Lawreance is conveying the fact that abject materialism ruins the structure of the family. He illustrates this theme in conveying a realistic problem, which is attempted to be solved in a supernaural, magical way.
Behind the shining modern rocking-horse, behind the smart doll's house, a voice would start whispering: "There must be more money! There must be more money!"
And yet the voices in the house . . . simply trilled and screamed in a sort of ecstasy: "There must be more money!
His eyes blazed at her for one strange and senseless second, as he ceased urging his wooden horse.
The child had never been to a race-meeting before, and his eyes were blue fire.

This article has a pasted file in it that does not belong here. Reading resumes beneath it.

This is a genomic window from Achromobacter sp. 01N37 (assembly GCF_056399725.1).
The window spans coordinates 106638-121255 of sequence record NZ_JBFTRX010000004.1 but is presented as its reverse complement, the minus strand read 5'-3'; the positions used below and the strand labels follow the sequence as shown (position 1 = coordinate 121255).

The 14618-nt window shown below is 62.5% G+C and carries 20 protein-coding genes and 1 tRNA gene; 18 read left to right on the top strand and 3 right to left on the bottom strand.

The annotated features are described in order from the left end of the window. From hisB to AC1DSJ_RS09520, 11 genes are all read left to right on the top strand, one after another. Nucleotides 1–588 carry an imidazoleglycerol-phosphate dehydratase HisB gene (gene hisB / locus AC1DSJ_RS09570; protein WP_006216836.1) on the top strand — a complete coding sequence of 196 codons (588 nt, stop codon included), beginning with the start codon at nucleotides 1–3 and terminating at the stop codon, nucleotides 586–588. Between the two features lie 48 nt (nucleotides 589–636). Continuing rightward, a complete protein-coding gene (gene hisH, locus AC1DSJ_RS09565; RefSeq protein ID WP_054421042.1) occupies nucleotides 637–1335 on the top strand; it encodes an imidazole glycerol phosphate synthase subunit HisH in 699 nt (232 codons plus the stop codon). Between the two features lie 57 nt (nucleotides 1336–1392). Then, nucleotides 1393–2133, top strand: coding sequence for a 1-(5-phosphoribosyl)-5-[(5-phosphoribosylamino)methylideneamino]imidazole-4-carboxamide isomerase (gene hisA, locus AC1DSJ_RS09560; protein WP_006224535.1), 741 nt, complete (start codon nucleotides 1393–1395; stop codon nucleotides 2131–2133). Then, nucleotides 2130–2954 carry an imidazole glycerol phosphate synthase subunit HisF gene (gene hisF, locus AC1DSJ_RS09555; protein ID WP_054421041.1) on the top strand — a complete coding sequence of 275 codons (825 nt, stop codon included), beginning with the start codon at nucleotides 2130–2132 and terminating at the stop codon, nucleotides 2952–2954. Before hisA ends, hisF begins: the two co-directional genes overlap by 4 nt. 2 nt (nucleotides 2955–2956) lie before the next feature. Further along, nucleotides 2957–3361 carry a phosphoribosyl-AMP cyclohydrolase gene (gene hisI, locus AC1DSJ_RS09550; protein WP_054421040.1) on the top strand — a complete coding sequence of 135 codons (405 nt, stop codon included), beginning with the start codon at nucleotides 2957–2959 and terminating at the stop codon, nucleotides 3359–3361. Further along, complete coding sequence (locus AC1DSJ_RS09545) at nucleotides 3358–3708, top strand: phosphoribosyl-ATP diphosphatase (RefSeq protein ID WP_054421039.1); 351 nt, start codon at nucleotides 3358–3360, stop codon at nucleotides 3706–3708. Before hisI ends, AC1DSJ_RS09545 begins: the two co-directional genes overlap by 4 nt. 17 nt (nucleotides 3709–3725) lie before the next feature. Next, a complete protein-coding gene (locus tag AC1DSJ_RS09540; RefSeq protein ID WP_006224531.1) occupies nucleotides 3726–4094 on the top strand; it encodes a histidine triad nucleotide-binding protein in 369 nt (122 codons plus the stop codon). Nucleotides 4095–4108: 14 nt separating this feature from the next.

It came whispering from the springs of the still-swaying rocking-horse, and even the horse, bending his wooden, champing head, heard it. The big doll, sitting so pink and smirking in her new pram, could hear it quite plainly, and seemed to be smirking all the more self-consciously because of it.
It was a soundless noise, yet rushing and powerful.
The voices in the house suddenly went mad, like a chorus of frogs on a spring evening.
He neither slept nor regained consciousness, and his eyes were like blue stones.
The Rocking Horse Winner